ITALY – Italy could move to expand residency rights to unmarried partners
While the ruling is notable, no changes have yet been made to Italy’s immigration laws.
IMPACT – MEDIUM
What is the change? Italy’s Council of State has ruled that residency rights should be extended to unmarried partners of Italian citizens. Immigration laws have not yet changed in line with the ruling, though the decision could provide the basis for extending residency rights to qualifying unmarried persons in the future.
What does the change mean? Non-EU nationals regularly residing in Italy who are in a relationship with an Italian partner, whether in a same-sex or opposite-sex relationship, may become eligible for residence permits if they are cohabitating more uxorio (i.e., in a de facto marriage, or a marriage in fact) in Italy.
- Implementation time frame: Ongoing.
- Visas/permits affected: Residence permits for family reasons.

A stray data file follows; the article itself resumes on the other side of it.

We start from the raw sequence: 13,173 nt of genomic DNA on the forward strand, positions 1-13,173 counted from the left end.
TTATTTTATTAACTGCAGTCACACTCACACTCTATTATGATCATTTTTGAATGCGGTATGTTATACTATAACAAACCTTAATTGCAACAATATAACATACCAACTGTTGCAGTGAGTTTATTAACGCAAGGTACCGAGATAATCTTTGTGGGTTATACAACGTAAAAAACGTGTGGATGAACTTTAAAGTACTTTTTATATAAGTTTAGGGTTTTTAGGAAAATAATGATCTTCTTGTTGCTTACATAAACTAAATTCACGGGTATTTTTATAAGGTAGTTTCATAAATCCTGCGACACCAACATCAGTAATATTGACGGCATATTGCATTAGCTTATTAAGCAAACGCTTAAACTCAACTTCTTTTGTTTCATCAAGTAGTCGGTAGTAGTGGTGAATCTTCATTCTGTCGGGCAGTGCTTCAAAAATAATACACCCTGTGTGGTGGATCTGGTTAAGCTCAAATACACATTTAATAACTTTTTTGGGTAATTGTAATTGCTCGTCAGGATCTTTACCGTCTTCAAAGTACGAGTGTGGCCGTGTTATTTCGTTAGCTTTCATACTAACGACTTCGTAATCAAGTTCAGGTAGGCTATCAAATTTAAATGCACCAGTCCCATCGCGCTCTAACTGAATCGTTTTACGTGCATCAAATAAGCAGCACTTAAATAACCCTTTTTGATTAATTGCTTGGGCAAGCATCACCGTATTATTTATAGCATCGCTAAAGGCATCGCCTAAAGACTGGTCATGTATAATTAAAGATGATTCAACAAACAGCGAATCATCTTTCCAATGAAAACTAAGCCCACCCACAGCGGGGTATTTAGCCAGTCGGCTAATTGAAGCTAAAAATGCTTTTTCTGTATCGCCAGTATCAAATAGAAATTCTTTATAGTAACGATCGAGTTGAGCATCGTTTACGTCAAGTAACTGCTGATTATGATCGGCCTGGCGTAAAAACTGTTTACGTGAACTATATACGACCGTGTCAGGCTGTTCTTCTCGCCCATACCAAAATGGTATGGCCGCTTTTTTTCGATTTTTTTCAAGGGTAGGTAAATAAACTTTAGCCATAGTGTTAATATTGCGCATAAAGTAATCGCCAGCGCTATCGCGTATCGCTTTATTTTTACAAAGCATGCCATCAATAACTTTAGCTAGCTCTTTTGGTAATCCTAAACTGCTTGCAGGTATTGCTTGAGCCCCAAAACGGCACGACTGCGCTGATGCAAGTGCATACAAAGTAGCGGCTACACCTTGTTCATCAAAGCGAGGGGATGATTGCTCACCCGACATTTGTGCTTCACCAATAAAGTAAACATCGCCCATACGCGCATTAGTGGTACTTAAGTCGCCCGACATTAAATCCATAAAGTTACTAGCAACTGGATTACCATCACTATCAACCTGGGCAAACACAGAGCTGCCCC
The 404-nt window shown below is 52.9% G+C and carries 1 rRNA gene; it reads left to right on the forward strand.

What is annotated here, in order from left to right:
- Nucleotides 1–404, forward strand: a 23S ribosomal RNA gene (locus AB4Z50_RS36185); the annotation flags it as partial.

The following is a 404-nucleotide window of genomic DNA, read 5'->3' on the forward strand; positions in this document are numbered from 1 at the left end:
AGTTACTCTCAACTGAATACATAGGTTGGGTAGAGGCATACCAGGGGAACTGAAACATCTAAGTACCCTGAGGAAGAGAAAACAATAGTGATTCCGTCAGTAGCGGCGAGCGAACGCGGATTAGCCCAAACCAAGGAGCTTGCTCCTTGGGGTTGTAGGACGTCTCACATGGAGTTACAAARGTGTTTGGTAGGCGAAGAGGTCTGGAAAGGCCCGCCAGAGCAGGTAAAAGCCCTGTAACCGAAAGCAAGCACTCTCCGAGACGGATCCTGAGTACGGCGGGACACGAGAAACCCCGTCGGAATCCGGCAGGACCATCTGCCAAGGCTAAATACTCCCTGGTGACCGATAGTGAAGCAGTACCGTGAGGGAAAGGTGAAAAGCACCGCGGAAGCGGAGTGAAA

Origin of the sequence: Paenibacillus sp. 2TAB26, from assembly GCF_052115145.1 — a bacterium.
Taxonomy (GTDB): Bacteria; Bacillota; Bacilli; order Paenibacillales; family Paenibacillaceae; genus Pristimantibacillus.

- Who is affected: Unmarried partners of Italian citizens who are cohabitating more uxorio in Italy.
Background: The Council of State issued its ruling Oct. 31, basing the decision on recently introduced legal provisions on civil unions and on an EU directive on the rights of EU nationals and their family members. The ruling could pave the way for residency rights to be provided to partners of Italian citizens in cases where the couple is already cohabitating in Italy and found to be in “a stable relationship based on emotional bonds and on reciprocal moral and material assistance.”
BAL Analysis: While the ruling is notable, no changes have yet been made to Italy’s immigration laws. For now, the law still considers only spouses (i.e., married, opposite-sex couples or same-sex couples in a civil union) to be eligible for family residence permits based on their relationship with their partner. BAL will continue to follow matters related to this case and will alert clients to any future changes to the law should they be made.
This alert has been provided by the BAL Global Practice group and our network provider located in Italy. For additional information, please contact your BAL attorney.
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